Researchers analyzed data on more than 10 million U.S. deaths between 2007 and 2017 and found that death rates linked to high blood pressure (hypertension) rose 72% in rural areas and 20% in urban areas.
The increase was highest in ...
People taking steroids to treat chronic inflammatory diseases are at high risk for developing high blood pressure, British investigators report.
Inflammatory bowel disease and rheumatoid arthritis are often treated with steroids for an extended period, at high doses, and as many as a third of patients in the study became hypertensive, the scientists said.
"Steroids are ver...
Eating tofu and other foods with high levels of isoflavones -- plant-based "phytoestrogens" -- could lower people's risk of heart disease, a new study suggests. The effect was especially strong in women.
"Other human trials and animal studies of isoflavones, tofu and cardiovascular risk markers have also indicated positive effects, so people with an elevated risk of developing heart d...
People often turn to music to boost their mood or relieve stress. And new research suggests there may be science supporting that practice.
The study found that listening to 30 minutes of music a day eased chest pain and anxiety in people who had recently had a heart attack.
"Based on our findings, we believe music therapy can help all patients after a heart attack. It's al...
Foreign nationals in the United States are less likely to receive treatment for heart disease risk factors than native-born Americans or naturalized citizens, a new study reports.
Heart disease -- including heart attack and stroke -- is the leading cause of death among adults in the United States, according to the U.S. Centers for Disease Control and Prevention.
As the coronavirus pandemic continues its relentless spread around the world, the greatest worry has been for older people. But experts stress that age is not the sole determinant of risk for severe illness or death.
"The elderly and people with chronic diseases have the highest risk. If you're not sure if you're at a higher risk, talk to your doctor," said Dr. Susan Bleasdale, a spo...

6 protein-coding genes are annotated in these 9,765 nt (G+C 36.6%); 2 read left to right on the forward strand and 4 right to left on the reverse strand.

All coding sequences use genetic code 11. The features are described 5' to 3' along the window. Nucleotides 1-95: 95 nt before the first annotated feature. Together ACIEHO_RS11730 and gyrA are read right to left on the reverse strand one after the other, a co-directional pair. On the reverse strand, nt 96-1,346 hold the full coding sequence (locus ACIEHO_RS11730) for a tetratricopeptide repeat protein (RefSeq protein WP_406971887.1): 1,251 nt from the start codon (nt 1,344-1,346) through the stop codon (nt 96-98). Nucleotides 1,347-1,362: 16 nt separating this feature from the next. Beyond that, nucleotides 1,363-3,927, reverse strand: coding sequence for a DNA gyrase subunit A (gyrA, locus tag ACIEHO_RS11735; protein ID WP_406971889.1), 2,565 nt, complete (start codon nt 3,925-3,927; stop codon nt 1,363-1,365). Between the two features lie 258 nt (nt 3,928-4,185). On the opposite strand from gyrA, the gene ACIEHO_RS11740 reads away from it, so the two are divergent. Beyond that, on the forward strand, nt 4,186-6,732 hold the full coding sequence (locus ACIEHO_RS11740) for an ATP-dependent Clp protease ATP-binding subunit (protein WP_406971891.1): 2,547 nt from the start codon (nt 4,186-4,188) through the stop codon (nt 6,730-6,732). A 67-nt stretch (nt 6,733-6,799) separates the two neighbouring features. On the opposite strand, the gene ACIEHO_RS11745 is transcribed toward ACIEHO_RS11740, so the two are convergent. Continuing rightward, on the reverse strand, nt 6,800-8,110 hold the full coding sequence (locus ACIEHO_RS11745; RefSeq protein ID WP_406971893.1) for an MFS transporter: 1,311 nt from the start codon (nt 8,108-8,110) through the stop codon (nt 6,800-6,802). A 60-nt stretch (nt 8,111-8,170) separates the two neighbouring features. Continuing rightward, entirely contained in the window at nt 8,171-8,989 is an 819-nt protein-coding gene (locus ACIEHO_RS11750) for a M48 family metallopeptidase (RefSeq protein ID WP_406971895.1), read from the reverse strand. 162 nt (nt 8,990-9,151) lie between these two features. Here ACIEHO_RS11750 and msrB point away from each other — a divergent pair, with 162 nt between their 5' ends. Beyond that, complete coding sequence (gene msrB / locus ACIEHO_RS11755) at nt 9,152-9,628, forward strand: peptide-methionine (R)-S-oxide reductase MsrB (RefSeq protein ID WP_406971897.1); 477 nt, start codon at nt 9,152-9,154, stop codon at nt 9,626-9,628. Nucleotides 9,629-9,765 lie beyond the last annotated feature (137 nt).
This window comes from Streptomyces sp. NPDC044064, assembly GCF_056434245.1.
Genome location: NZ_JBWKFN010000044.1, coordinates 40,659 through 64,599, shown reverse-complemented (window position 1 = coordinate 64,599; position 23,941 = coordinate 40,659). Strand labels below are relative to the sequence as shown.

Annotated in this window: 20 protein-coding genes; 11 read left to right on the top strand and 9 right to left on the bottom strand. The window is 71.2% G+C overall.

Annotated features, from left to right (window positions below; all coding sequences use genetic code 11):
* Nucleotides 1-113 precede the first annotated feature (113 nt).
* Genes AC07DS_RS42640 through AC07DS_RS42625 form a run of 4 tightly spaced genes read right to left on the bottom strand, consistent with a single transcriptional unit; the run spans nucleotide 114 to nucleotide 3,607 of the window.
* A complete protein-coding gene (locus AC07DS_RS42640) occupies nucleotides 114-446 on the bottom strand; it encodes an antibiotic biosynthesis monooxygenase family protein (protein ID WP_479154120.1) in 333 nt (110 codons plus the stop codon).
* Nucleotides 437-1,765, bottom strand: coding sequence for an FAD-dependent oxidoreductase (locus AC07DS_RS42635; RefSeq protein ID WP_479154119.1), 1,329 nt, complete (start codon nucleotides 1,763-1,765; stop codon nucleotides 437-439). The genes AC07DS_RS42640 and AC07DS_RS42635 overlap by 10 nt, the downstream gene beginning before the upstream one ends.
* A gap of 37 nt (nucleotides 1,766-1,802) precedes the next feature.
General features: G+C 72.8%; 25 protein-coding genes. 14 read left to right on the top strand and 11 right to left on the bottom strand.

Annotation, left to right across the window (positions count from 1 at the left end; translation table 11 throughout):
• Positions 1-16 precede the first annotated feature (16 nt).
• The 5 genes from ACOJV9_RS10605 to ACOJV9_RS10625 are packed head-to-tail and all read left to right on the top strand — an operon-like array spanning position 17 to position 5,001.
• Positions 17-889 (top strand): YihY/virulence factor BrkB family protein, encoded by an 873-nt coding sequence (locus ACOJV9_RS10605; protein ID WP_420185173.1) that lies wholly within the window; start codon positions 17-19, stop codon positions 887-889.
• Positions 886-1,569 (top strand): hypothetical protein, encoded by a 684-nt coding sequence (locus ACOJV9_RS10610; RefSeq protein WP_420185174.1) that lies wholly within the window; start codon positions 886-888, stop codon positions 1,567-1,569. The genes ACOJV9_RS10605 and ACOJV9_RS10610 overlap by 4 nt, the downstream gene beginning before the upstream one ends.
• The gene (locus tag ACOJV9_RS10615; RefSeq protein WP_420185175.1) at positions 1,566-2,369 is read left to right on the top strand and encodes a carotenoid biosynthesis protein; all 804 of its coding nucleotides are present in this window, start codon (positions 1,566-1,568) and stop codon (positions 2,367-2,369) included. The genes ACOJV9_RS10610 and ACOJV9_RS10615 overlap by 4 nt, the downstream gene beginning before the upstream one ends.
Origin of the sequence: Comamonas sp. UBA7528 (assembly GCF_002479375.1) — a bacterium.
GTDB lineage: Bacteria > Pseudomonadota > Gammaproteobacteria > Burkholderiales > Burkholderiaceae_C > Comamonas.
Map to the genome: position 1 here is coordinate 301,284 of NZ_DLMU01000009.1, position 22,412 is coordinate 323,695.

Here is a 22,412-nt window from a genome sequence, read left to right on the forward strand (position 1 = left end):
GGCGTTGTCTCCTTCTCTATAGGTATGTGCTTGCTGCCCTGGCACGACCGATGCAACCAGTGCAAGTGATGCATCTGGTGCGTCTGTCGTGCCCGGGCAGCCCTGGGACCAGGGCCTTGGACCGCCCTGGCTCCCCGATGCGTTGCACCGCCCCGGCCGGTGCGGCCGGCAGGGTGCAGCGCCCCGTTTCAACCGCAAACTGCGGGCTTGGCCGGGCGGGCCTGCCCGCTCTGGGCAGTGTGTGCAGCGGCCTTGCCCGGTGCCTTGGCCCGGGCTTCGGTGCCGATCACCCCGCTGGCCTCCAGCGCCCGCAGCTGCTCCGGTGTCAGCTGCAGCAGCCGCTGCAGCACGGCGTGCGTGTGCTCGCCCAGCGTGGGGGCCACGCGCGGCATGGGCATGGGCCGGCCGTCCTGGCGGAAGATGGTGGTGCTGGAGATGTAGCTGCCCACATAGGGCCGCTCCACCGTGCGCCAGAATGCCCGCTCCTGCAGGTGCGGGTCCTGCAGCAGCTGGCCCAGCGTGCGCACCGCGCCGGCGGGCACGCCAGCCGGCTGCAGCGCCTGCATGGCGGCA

Certain combinations of cholesterol and blood pressure drugs may do more than help the heart -- they might also lower a person's risk of dementia, a new study finds.
The drugs in question include two common types of blood pressure medications -- ACE inhibitors and angiotensin II receptor blockers (ARBs) -- as well as cholesterol-lowering statins.
It's long been known that k...
Navigating through congested road traffic is enough to make even the most laid-back people lose their cool. As it turns out, just the sound of road noise may increase the risk of developing high blood pressure and diabetes.
That was the finding of researchers who conducted a study of more than 1 million long-term Toronto residents between ages 35 and 100 over a 15-year period.
Heart attack survivors receive a laundry list of tasks from their doctors as they leave the hospital, all aimed at improving their heart health.
It would be understandable to look at the list with a raised eyebrow and ask just how important all of it is.
Vitally important, it turns out.
Heart patients who follow all of their doctor's recommendations have a much low...
If you're at high risk for heart disease, lowering your blood pressure below the standard target level may help extend your life, a new study suggests.
Specifically, a systolic blood pressure target of less than 120 mm Hg -- rather than the standard 140 mm Hg -- could give someone an extra six months to three years of life, depending on their age when they begin intensive blood pressu...
- Robert Preidt
- February 28, 2020
- Full Page
A healthier heart in early adulthood could mean fewer thinking and memory problems later in life, a new study suggests.
"These results indicate that people need to pay close attention to their health even in their early 20s," said study author Dr. Farzaneh Sorond, of Northwestern University School of Medicine in Chicago.